Parents acquitted for murder after faith healing fails

Faith-healing parents acquitted of murder charge.

A faith-healing Washington couple accused of being criminally responsible for their teenage son’s death for failing to call a doctor have been acquitted of second-degree murder charges.

Zachery Swezey was 17 when he died at his Carlton home of a ruptured appendix in March 2009.

Jurors were told the couple belong to the Church of the First Born, which believes in faith healing. The Swezeys told investigators they thought their son had the flu. They also said the boy chose not to see a doctor.

Tip: @blue_wode via Twitter

This teenager could have lived had he gotten medical attention right away. Faith did not heal or save him.

But at least “The couple did call church elders to pray for him and anoint him with olive oil.” Cause we know that ALWAYS works. It’s difficult not to be disgusted at such ignorance.

The jury had trouble with making a decision. Because the boy was old enough to choose? Is this a fair choice?

  6 comments for “Parents acquitted for murder after faith healing fails

  1. Katherine
    May 16, 2012 at 9:54 AM

    Yes, the kid was 17, but is a 17-year-old who’s raised to believe in faith healing in lieu of modern medical care really capable of making a rational decision about their own medical care? I doubt it. And even if he was capable of making that decision, can you imagine the emotional turmoil of going against your parents and your community on something like that? Yes, I think a 17-year-old can make rational choices, but in that situation he wasn’t really given the opportunity even if he was asked whether he wanted medical care. I can’t believe the parents were acquitted.

  2. May 16, 2012 at 10:03 AM

    That’s kind of how I saw it, too. It does make for an argument that religious indoctrination by parents is harmful.

  3. Ghostbusterbuster
    May 20, 2012 at 7:09 PM

    Outrageous but not unexpected. Obviously, the child did not have the tools to make the life saving decision, but in his view he thought he was making the correct one. And that is sad. His parents did not kill him by not getting him the help, they killed him by instilling the belief that wishful thinking can cure cute deadly illnesses.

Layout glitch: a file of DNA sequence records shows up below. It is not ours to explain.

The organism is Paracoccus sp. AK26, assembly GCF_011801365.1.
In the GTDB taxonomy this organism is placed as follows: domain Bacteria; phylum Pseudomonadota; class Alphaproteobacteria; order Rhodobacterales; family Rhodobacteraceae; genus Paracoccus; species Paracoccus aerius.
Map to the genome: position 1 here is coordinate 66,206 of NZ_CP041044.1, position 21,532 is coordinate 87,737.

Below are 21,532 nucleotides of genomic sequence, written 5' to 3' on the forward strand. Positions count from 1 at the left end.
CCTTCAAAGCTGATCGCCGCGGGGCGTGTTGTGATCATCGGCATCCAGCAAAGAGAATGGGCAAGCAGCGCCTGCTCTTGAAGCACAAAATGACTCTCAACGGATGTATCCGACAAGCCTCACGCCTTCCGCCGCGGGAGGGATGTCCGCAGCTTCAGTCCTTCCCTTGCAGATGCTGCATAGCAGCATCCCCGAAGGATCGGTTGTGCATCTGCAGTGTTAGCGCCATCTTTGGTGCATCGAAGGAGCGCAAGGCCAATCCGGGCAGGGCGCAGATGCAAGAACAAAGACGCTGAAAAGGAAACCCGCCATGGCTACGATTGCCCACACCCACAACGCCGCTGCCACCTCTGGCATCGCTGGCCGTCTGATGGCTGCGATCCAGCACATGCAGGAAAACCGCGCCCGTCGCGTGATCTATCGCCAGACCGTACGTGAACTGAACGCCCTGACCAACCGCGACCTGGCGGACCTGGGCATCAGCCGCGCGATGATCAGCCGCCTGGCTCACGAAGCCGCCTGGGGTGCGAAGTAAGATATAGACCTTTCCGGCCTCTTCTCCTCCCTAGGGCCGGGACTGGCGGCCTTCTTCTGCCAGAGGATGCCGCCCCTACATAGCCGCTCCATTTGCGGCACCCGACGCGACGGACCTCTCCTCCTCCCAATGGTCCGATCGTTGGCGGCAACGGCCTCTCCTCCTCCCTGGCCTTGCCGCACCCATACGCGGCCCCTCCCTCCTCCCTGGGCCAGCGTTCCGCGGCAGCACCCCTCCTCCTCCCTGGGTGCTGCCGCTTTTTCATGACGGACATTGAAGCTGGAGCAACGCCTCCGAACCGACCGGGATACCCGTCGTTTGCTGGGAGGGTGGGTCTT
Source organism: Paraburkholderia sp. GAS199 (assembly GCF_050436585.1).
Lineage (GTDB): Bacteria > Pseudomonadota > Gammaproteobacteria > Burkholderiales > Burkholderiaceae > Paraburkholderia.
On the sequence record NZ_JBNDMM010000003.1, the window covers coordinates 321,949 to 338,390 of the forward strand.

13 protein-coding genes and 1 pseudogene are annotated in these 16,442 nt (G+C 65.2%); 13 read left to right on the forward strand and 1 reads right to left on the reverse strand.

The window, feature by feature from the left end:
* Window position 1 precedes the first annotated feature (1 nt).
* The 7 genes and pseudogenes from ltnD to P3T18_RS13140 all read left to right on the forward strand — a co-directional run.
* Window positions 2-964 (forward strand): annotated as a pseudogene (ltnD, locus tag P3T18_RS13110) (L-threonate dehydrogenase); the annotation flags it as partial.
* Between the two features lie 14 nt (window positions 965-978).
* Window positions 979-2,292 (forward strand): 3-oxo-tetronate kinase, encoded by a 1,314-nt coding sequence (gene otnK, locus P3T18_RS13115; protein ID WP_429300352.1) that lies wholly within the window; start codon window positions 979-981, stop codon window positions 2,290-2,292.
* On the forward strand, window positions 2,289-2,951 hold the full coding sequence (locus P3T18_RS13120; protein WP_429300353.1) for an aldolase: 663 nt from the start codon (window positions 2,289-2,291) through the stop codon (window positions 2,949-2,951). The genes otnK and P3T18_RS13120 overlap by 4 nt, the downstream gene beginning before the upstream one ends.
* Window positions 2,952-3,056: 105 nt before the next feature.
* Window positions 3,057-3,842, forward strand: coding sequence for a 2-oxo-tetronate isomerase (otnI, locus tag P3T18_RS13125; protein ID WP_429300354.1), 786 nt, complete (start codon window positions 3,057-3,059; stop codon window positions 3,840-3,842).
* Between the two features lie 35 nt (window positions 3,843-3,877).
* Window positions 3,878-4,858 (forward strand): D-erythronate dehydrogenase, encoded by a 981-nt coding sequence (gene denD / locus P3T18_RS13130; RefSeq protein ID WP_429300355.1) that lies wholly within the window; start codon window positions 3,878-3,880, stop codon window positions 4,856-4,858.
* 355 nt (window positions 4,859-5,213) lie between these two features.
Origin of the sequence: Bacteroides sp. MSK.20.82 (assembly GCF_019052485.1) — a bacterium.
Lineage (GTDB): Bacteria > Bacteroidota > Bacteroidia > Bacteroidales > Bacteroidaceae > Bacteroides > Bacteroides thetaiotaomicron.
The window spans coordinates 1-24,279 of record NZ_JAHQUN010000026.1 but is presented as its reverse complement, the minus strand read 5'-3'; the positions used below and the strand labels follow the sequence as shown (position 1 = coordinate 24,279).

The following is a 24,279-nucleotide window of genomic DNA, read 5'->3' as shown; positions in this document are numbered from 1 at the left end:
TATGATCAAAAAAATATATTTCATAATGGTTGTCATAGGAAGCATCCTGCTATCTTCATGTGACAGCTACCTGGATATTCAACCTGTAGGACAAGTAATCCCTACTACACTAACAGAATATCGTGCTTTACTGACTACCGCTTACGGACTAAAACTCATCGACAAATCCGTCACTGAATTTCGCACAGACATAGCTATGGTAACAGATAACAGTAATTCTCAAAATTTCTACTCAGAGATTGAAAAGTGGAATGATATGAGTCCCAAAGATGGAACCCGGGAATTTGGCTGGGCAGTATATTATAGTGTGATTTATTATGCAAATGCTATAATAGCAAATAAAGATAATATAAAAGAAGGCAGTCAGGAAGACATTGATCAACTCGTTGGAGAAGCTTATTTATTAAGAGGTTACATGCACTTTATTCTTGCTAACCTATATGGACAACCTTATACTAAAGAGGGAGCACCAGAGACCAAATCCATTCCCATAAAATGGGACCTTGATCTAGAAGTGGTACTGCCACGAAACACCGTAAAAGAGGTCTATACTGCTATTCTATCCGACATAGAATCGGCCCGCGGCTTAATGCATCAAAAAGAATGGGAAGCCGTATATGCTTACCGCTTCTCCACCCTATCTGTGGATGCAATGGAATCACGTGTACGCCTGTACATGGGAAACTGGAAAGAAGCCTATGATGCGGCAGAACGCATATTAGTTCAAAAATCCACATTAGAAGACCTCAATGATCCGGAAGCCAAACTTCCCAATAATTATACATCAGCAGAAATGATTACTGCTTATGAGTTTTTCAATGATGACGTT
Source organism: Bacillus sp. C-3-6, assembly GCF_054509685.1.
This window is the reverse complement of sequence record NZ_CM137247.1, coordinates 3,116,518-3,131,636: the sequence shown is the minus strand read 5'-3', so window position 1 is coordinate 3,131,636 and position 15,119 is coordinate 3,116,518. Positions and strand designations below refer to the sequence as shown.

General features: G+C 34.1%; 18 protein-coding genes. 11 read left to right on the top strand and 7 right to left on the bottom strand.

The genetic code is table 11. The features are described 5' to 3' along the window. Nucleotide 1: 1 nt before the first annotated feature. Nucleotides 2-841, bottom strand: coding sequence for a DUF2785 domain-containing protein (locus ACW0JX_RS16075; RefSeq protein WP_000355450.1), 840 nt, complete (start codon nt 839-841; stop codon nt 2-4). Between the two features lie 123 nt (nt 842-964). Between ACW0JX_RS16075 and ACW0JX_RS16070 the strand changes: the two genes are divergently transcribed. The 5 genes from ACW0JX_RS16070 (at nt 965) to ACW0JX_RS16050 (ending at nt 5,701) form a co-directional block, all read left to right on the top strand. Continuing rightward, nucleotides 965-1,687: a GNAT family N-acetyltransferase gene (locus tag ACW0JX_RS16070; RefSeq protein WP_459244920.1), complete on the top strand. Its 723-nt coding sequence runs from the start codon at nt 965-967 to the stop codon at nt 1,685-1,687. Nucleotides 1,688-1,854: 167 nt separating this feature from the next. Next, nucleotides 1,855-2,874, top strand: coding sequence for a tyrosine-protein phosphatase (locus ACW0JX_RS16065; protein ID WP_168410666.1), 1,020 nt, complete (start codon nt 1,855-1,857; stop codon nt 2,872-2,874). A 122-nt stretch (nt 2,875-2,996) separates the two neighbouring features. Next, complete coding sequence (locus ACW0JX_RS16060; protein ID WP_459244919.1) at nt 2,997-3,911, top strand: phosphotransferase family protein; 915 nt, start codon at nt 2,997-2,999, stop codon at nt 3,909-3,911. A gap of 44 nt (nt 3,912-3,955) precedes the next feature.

I would wager that more than one member of the jury actually respected the negligent parents for the depth of their faith.
    They are certainly accountable. They know (and have probably seen) people die from things that they are fully aware can easily be treated. If they are saying that they are not aware of the fact that modern medicine is a more effective tool than praying, they are lying.

  4. Xenolan
    May 23, 2012 at 12:15 PM

    Admittedly, I wasn’t in to courtroom. But based on my limited knowledge, I would have voted for acquittal as well. Not because the parents are guiltless, but because I would not consider them guilty of MURDER. Second-degree murder requires an INTENT to kill or do serious harm. The parents, though misguided, ignorant, and just plain stupid, most likely did not actually want their child to die.

    If these parents committed a crime, it was Involuntary Manslaughter, not Murder. That is the charge that should have been brought.

  5. May 23, 2012 at 12:39 PM

    That is a very good point. Thanks for commenting.

  6. snoma
    May 23, 2012 at 1:02 PM

    Xenolan, you make a good point there. I too am a bit surprised that the charge was murder. Like you said, Involuntary manslaughter was probably the more correct charge to have been brought up.

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